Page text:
Here in the UK, we seem to have one of the most generous paid annual leave cultures, especially when compared with other westernised countries. In the UK, the statutory minimum is 5.6 weeks (including bank holidays), which works out as 28 days for a full-time employee. This may not seem like a lot – or enough if you enjoy a good break! – but is actually a lot more than most. The USA, for example, doesn’t actually have a statutory minimum for annual leave, rather the decision is left up to the individual employer. It is suggested that most employees will allow for 10 days of paid annual leave after 1 year of service, with this increasing to 14 days after 5 years. However, some offer no paid annual leave at all, meaning that employees are forced to take time off on an unpaid basis. At the other end of the scale, Swedish workers can look forward to 25 annual leave days, plus 11 public holidays, giving them a total paid holiday allowance of 36 days.
In the UK, many companies offer additional annual leave as a perk, whether it be an extra day per year of service (usually capped), extra time off for certain milestones or merely as a sales incentive. Schemes for buying/ selling annual leave have also become increasingly popular over recent years, which can be a really good way for employees to either enjoy some extra time off or not miss out if they don’t manage to take the full allowance. Another common idea is that annual leave can be carried over into the next year if allowable by the employer, although this is usually capped to ensure that several weeks of extra annual leave are not being built up.
Issues can arise when employees do not use their annual leave allowance, and this is something that should be monitored by the employer. Annual leave is provided for a reason and the statutory minimums exist so that employees are able to take (hopefully) well deserved breaks from their work, helping to keep them enthusiastic, productive and adding to your bottom line. If you notice that there are certain employees within your organisation that consistently do not take a break from work, then this is something that should be addressed.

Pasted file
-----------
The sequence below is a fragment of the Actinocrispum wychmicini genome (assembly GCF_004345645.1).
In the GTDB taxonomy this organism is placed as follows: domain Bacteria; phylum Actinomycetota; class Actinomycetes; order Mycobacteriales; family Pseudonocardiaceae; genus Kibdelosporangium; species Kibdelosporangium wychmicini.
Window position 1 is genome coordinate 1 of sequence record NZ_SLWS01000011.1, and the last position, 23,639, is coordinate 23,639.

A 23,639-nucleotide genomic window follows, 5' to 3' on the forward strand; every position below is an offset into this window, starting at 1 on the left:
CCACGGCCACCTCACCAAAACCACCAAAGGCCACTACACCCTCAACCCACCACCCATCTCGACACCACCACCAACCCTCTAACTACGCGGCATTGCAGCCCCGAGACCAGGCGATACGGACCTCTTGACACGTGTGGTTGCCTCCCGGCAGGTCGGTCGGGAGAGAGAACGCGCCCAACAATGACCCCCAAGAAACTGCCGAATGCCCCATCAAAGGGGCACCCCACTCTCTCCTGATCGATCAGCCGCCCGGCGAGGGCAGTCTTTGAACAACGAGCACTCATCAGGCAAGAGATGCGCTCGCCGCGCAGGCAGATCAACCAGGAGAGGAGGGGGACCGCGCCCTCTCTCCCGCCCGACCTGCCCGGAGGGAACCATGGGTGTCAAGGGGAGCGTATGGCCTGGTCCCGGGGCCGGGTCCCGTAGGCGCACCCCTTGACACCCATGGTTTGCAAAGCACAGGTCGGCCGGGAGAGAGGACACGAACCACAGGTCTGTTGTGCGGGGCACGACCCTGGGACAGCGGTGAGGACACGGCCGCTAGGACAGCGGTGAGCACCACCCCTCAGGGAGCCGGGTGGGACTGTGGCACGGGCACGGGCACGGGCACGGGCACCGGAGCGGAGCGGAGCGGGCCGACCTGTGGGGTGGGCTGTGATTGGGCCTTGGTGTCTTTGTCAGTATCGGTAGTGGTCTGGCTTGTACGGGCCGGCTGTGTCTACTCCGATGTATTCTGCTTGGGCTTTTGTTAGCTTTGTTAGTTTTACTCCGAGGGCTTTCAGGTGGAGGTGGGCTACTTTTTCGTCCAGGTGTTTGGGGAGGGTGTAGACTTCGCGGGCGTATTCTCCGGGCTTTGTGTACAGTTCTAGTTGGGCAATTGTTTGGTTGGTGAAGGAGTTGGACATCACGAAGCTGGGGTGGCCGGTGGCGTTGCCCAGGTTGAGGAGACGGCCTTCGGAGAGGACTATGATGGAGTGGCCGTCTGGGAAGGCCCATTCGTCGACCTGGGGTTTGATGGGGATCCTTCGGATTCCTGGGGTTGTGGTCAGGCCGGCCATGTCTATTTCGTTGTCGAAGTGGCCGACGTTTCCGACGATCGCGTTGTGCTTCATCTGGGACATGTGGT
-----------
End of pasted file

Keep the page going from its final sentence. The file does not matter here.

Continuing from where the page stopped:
It’s important to remember that annual leave means different things to different people. For some, it’s their opportunity to jet off into the sunshine and explore different cultures, whereas for others it can be as simple as taking some time off to do some home improvements, catch up with “life admin” or just curl up with that really good book that they haven’t found the time to sit down with yet. Although this is the case, many employees can feel that if they are not actually going on holiday, they shouldn’t be taking the time off. Surveys have also shown that employees often think that they do not actually have the time to take annual leave owing to the demands on the business. If this is the case, then it’s definitely your responsibility to sit with your employees and work out a plan for when time off can be booked. For example, seasonal recruitment firms, such as education or companies that do a lot of business with the Nordics, should look to having most of their employees taking annual leave during the Summer months as this will coincide with an off-peak business period.
Ensuring that your employees have a break away from work is really important and is something that you as an employer really should be keeping an eye on. This will help to keep your employees happy, productive and generating profit.